Wednesday, July 7, 2010

Philadelphia "Duck" Tragedy

In the gondola business, we don't generate a lot of "international news", and when we do, we hope it is positive.

Today I was watching the news and caught a story which took place in another passenger boat category: duck boats.
The news was not so good.

Amphibious landing craft known as "ducks", typically employed by military concerns, have become popular as touring vehicles lately. I say "vehicles" because these great big behemoths are both boats and busses - they usually give tours through a waterway and then down the streets of major cities.
I can't imagine the kind of insurance policy a duck operator must have to run such a business.

Today in Philadelphia, on the Delaware River, a duck operated by "Ride the Ducks" suffered a mechanical failure followed by a small fire. Ten minutes later a barge plowed over the disabled "duck", throwing many if not all of her passenger into the water. According to the reports I've found, many were fished out of the water by emergency services boats, at least one by a ferry boat operating in the area at the time. As of this writing, three passengers visited the hospital - the condition of each is unknown.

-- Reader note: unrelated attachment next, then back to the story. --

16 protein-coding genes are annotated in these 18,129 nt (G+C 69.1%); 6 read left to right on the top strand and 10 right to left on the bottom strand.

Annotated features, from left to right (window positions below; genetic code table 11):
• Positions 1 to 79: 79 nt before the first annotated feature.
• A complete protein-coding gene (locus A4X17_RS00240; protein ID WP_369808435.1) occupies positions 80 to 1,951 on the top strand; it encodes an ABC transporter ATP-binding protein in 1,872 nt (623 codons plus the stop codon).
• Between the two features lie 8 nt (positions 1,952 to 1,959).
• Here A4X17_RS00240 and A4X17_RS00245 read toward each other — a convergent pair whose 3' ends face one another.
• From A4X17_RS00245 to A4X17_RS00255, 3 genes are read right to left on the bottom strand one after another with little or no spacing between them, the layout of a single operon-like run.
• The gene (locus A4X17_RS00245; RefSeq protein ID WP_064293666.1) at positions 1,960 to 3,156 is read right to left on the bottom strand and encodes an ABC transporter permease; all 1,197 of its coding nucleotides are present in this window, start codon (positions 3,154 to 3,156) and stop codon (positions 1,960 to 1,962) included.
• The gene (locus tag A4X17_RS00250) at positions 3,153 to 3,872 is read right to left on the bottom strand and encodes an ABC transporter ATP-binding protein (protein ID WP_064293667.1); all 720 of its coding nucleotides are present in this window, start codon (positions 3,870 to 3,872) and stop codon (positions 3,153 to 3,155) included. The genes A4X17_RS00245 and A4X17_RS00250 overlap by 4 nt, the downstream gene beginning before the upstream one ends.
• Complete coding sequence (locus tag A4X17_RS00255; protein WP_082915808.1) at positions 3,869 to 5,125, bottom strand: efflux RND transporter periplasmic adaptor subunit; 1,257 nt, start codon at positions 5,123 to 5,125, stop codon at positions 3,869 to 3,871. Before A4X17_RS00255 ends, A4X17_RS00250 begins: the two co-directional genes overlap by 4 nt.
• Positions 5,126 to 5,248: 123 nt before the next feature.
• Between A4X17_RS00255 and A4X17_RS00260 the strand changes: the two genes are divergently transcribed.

Two people are yet to be accounted for.

The operator of the duck tours on the Delaware River posted the following on their website:
Our thoughts and prayers are with our Philadelphia guests, crew members and their families. We are attending to their needs first. In the interim, we have suspended our operations in Philadelphia.
My guess is that everyone involved is reluctant to commit to any fault or liability.

This isn't the first time the duck tour world has seen an accident.
Two passengers are still not accounted for in Philadelphia, but in May of '99 a terrible tragedy played out in Hot Springs, Arkansas when an amphibious craft run by another duck tour company suffered a mechanical problem which resulted in the duck sinking in near record time. Several passengers ended up caught underneath the hard canopy of the "duck" and thirteen deaths were recorded that day.
The Arkansas tragedy undoubtedly affected the duck tour business from many angles.

Only time, and forensic investigation will tell what really happened today on the Delaware River, and how this will affect the world of duck tours.
Our hearts go out to the people and businesses affected by this tragedy.


Tamás said...

The two missing people were visitors in a methodist church exchange program, from my country, Hungary 8-(

This is what happened to the Duck...

Tamás said...

There was a lesser DUCK accident in Hawaii the day before.